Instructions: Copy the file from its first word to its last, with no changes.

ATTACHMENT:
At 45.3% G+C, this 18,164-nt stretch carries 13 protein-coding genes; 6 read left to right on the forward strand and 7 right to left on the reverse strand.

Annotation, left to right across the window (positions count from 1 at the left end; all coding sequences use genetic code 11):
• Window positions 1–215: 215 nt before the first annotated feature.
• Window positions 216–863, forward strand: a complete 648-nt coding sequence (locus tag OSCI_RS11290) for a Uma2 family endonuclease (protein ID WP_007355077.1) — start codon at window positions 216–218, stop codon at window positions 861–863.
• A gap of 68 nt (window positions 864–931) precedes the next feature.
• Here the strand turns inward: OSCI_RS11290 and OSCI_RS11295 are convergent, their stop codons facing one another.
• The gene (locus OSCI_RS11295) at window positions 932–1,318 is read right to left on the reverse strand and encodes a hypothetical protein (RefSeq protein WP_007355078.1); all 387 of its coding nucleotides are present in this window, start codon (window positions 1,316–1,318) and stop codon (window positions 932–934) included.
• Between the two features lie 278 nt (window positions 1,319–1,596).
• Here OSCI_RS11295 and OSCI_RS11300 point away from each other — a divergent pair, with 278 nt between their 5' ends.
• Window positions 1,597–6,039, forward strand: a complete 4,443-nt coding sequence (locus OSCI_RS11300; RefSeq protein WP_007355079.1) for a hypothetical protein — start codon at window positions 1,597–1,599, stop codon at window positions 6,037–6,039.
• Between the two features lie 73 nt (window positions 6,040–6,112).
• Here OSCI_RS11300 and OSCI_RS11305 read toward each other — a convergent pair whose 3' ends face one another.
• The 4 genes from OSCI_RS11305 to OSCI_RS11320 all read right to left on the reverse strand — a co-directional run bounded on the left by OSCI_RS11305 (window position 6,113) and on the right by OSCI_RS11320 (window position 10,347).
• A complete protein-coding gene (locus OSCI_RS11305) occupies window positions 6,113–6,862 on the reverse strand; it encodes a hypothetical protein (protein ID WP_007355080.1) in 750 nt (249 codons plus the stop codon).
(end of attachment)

At 45.3% G+C, this 18,164-nt stretch carries 13 protein-coding genes; 6 read left to right on the forward strand and 7 right to left on the reverse strand.

Annotation, left to right across the window (positions count from 1 at the left end; all coding sequences use genetic code 11):
• Window positions 1–215: 215 nt before the first annotated feature.
• Window positions 216–863, forward strand: a complete 648-nt coding sequence (locus tag OSCI_RS11290) for a Uma2 family endonuclease (protein ID WP_007355077.1) — start codon at window positions 216–218, stop codon at window positions 861–863.
• A gap of 68 nt (window positions 864–931) precedes the next feature.
• Here the strand turns inward: OSCI_RS11290 and OSCI_RS11295 are convergent, their stop codons facing one another.
• The gene (locus OSCI_RS11295) at window positions 932–1,318 is read right to left on the reverse strand and encodes a hypothetical protein (RefSeq protein WP_007355078.1); all 387 of its coding nucleotides are present in this window, start codon (window positions 1,316–1,318) and stop codon (window positions 932–934) included.
• Between the two features lie 278 nt (window positions 1,319–1,596).
• Here OSCI_RS11295 and OSCI_RS11300 point away from each other — a divergent pair, with 278 nt between their 5' ends.
• Window positions 1,597–6,039, forward strand: a complete 4,443-nt coding sequence (locus OSCI_RS11300; RefSeq protein WP_007355079.1) for a hypothetical protein — start codon at window positions 1,597–1,599, stop codon at window positions 6,037–6,039.
• Between the two features lie 73 nt (window positions 6,040–6,112).
• Here OSCI_RS11300 and OSCI_RS11305 read toward each other — a convergent pair whose 3' ends face one another.
• The 4 genes from OSCI_RS11305 to OSCI_RS11320 all read right to left on the reverse strand — a co-directional run bounded on the left by OSCI_RS11305 (window position 6,113) and on the right by OSCI_RS11320 (window position 10,347).
• A complete protein-coding gene (locus OSCI_RS11305) occupies window positions 6,113–6,862 on the reverse strand; it encodes a hypothetical protein (protein ID WP_007355080.1) in 750 nt (249 codons plus the stop codon).